Perinatal practice in extreme premature delivery: variation in Dutch physicians' preferences despite guideline.

Geurtzen R, Draaisma J, Hermens R, Scheepers H, Woiski M, van Heijst A, Hogeveen M - Eur. J. Pediatr. (2016)

Personal limits of various interventions that could be taken around a possible premature delivery neonatologist = * obstetrician = o xx %/xx % = proportion of neonatologist/proportion of obstetricians
© Copyright Policy - OpenAccess
Related In: Results  -  Collection

Show All Figures
getmorefigures.php?uid=PMC4930484&req=5

Fig2: Personal limits of various interventions that could be taken around a possible premature delivery neonatologist = * obstetrician = o xx %/xx % = proportion of neonatologist/proportion of obstetricians
Mentions: Professionals were asked for their personal lower limits for certain interventions or decisions at extreme prematurity (Fig. 2). Answer options ranged from “starting at 22+0/7 weeks GA” through “starting at 26+0/7 weeks GA”; only at 23 weeks more detailed answer options were available (23+0/7, 23+4/7, and 23+5/7 weeks GA). There was variation between individuals up to 4 weeks. Medians in weeks GA (for this lower limit) were as mentioned below and interquartile ranges (IQR) are provided (obstetricians and neonatologists had the same median except where otherwise stated):Fig. 2

Bottom Line: Obstetricians' and neonatologists' opinions were compared.There was a wide variety in individually preferred treatment decisions, especially when aspects were not covered in the Dutch guideline on perinatal practice in extreme prematurity.Furthermore, obstetricians and neonatologists did not always agree. • Cross-cultural differences exists in the preferred treatment at the limits of viability • In the Netherlands since 2010, intensive care can be offered starting at 24 (+0/7)   weeks gestation What is new: • There was a wide variety in preferred treatment decisions at the limits of viability especially when aspects were not covered in the Dutch national guideline on perinatal practice in extreme prematurity.

View Article: PubMed Central - PubMed

Affiliation: Department of Pediatrics, Radboud university medical center Amalia Children's Hospital, Nijmegen, The Netherlands. Rosa.Geurtzen@radboudumc.nl.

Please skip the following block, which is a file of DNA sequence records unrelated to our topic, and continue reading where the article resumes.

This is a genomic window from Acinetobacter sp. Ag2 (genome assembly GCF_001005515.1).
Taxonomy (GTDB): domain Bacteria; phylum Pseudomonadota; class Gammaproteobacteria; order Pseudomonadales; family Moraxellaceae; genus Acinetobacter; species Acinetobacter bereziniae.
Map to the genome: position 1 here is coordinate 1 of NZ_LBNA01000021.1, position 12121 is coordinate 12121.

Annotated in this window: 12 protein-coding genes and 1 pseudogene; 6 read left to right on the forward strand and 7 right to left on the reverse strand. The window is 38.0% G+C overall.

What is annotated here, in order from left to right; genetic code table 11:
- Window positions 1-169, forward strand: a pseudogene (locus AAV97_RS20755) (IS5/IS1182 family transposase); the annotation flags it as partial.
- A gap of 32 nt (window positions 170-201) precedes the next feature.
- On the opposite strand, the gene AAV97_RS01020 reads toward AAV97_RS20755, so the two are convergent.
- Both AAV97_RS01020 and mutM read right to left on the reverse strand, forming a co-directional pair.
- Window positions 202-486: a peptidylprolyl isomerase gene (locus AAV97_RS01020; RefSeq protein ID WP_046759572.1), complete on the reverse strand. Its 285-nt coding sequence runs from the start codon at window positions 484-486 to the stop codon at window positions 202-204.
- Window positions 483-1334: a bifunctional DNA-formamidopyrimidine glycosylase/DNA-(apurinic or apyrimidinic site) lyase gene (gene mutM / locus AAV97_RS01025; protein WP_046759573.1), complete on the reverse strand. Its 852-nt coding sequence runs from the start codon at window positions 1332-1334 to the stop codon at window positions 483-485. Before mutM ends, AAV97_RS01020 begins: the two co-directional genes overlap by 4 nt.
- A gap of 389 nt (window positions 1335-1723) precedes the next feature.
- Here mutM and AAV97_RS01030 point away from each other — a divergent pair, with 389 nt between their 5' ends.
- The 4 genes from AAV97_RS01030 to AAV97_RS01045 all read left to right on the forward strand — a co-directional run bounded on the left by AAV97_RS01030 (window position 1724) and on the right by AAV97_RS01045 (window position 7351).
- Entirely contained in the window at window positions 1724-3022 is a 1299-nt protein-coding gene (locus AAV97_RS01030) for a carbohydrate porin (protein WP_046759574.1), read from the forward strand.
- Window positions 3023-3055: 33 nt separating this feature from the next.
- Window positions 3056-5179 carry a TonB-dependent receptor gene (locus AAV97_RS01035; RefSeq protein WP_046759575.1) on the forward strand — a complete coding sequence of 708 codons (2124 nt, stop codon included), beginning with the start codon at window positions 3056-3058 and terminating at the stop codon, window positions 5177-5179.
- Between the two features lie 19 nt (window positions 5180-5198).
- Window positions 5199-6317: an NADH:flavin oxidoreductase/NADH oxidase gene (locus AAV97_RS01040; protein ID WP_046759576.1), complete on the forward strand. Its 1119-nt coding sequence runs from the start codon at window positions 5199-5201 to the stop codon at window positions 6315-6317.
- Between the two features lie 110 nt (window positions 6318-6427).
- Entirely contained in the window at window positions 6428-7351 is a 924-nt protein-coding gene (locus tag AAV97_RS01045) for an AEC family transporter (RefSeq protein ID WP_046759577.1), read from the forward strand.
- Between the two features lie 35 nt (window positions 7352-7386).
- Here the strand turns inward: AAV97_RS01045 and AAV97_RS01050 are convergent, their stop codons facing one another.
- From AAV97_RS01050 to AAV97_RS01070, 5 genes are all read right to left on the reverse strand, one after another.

ABSTRACT

Unlabelled: Decisions at the limits of viability about initiating care are challenging. We aimed to investigate physicians' preferences on treatment decisions, against the background of the 2010 Dutch guideline offering active care from 24(+0/7) weeks of gestational age (GA). Obstetricians' and neonatologists' opinions were compared. An online survey was conducted amongst all perinatal professionals (n = 205) of the 10 Dutch level III perinatal care centers. Response rate was 60 % (n = 122). Comfort care was mostly recommended below 24(+0/7) weeks and intensive care over 26(+0/7) weeks. The professional views varied most at 24 and 25 weeks, with intensive care recommended but comfort care at parental request optional being the median. There was a wide range in perceived lowest limits of GA for interventions as a caesarian section and a neonatologist present at birth. Obstetricians and neonatologists disagreed on the lowest limit providing chest compressions and administering epinephrine for resuscitation. The main factors restricting active treatment were presence of congenital disorders, "small for gestational age" fetus, and incomplete course of corticosteroids.

Conclusion: There was a wide variety in individually preferred treatment decisions, especially when aspects were not covered in the Dutch guideline on perinatal practice in extreme prematurity. Furthermore, obstetricians and neonatologists did not always agree.

What is known: • Cross-cultural differences exists in the preferred treatment at the limits of viability • In the Netherlands since 2010, intensive care can be offered starting at 24 (+0/7)   weeks gestation What is new: • There was a wide variety in preferred treatment decisions at the limits of viability especially when aspects were not covered in the Dutch national guideline on perinatal practice in extreme prematurity.

No MeSH data available.


Related in: MedlinePlus